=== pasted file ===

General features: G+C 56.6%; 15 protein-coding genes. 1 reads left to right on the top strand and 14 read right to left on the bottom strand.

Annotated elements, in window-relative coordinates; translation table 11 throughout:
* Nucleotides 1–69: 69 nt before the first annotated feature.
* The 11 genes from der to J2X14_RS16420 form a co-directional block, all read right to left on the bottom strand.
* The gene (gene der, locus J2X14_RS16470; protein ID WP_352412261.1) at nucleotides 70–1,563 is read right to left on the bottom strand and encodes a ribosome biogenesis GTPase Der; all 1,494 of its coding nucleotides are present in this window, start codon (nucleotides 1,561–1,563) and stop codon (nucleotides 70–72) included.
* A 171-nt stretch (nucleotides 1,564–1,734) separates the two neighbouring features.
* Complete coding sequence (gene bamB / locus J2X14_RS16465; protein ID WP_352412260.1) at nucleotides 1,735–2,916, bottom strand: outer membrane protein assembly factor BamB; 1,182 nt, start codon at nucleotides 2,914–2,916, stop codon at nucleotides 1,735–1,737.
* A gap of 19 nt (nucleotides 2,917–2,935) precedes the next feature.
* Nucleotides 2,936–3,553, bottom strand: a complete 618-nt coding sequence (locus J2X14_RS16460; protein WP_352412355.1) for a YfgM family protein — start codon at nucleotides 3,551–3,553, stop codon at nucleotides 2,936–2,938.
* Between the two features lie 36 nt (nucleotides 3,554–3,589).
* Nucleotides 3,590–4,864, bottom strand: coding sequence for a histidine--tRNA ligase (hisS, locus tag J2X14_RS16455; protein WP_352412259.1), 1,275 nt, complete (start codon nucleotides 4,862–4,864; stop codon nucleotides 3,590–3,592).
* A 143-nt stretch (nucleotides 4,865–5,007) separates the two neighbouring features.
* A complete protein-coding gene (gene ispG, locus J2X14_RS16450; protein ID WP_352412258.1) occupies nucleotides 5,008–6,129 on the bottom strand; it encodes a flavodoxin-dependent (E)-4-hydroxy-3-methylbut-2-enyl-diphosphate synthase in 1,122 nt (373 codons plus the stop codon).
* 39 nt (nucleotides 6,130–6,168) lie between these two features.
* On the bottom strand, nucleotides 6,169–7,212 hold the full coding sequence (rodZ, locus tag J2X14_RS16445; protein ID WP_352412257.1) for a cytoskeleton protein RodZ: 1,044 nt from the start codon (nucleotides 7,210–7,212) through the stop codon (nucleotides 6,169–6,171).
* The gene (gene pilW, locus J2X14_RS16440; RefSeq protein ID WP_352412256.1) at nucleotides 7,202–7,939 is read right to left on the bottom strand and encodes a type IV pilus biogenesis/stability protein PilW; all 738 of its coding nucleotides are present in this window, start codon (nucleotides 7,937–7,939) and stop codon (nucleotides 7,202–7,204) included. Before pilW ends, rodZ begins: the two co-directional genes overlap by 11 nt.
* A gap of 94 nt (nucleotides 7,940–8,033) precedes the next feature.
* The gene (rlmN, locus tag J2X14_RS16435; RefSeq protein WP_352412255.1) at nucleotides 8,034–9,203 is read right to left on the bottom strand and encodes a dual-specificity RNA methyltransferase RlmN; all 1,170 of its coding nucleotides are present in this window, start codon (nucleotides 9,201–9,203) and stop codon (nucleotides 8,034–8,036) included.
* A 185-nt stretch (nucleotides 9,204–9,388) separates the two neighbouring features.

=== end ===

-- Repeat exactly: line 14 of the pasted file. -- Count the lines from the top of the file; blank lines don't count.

* 39 nt (nucleotides 6,130–6,168) lie between these two features.